Infective Larvae of Brugia: Escape from Mosquitoes into Water and Subsequent Oral Infectivity in Jirds

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  • Department of Tropical Public Health, Harvard School of Public Health, 665 Huntington Avenue, Boston, Massachusetts 02115

Published work showed that third-stage larvae (L-3s) escape into water from dead or dying, Brugia pahangi-infected, Aedes aegypti. The present study revealed the same escape phenomenon among B. pahangi-infected Armigeres subalbatus, Anopheles quadrimaculatus, and Aedes togoi, and among Brugia malayi-infected Ae. aegypti and Ae. togoi. L-3s maintained in water or in Lum's solution for 3 hours retained infectivity when tested in orally or subcutaneously exposed jirds; furthermore, L-3s recovered from mosquitoes dead for 24 to 48 hours were also infective by either portal of entry in jirds. Since L-3s may escape and remain infective in the field, it is conceivable that natural filarial infections might thus be acquired orally by definitive hosts.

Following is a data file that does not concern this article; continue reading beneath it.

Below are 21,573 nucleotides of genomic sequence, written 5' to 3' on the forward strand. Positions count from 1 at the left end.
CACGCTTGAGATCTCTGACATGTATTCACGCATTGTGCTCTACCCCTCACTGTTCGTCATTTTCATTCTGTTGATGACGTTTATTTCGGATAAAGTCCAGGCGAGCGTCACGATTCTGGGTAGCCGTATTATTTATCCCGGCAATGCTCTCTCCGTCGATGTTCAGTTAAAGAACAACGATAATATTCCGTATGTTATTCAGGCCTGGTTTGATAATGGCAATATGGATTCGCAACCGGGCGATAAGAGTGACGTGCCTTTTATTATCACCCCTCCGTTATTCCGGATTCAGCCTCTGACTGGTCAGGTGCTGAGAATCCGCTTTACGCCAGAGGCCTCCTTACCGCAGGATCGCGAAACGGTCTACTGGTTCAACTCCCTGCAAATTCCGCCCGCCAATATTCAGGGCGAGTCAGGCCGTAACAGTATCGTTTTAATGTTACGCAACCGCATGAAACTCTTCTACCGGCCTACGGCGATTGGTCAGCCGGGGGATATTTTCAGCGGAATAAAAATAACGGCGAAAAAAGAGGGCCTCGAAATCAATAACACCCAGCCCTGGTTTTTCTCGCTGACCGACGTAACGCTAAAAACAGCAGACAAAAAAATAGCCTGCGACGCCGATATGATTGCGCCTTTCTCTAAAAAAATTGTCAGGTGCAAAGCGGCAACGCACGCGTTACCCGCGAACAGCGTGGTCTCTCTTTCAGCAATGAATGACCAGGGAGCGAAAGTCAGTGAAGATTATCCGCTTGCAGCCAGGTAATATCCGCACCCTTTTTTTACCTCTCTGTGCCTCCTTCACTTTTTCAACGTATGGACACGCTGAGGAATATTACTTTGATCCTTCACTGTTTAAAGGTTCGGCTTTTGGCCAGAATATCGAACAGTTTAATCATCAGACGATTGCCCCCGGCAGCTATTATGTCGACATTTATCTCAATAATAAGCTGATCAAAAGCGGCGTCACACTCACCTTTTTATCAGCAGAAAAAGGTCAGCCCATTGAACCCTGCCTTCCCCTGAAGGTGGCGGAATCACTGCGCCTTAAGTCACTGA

Author Notes

Present address: Department of Microbiology, University of Texas Medical Branch, Galveston, Texas 77550.

Present address: Institute for Medical Research, University of California ICMR, Kuala Lumpur 02-14, Malaysia.